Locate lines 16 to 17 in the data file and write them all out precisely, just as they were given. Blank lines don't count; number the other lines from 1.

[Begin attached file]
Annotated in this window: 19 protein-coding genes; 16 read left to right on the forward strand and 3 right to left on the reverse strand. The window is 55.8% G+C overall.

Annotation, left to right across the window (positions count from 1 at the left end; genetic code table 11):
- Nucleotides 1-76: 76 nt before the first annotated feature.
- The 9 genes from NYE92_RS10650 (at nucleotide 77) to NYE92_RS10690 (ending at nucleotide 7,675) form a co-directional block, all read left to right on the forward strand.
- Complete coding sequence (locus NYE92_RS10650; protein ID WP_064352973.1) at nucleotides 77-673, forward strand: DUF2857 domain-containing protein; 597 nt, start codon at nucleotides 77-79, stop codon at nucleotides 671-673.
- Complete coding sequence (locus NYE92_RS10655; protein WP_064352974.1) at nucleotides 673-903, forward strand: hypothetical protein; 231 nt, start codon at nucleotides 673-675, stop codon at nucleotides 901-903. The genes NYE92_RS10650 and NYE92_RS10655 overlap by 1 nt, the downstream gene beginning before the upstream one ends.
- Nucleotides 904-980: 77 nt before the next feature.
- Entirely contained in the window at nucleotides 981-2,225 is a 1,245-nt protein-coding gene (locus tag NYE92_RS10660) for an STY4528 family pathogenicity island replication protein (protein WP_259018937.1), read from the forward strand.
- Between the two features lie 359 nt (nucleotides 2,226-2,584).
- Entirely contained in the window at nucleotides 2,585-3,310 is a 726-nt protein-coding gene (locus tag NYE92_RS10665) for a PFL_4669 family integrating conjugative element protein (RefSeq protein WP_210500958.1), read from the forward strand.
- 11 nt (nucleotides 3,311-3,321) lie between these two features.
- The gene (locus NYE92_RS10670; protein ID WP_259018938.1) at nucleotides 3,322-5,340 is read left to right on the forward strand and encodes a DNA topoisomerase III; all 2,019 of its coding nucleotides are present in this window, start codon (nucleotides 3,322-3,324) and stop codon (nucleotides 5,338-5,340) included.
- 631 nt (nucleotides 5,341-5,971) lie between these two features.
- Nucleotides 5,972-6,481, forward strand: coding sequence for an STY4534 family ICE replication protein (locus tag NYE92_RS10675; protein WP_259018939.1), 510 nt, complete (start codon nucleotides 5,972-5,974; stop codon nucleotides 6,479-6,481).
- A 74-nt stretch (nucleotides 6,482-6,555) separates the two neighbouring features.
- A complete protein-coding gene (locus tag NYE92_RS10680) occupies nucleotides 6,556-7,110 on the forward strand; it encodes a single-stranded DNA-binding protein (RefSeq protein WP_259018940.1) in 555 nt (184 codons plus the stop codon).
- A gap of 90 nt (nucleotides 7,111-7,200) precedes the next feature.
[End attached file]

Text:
- A complete protein-coding gene (locus tag NYE92_RS10680) occupies nucleotides 6,556-7,110 on the forward strand; it encodes a single-stranded DNA-binding protein (RefSeq protein WP_259018940.1) in 555 nt (184 codons plus the stop codon).
- A gap of 90 nt (nucleotides 7,111-7,200) precedes the next feature.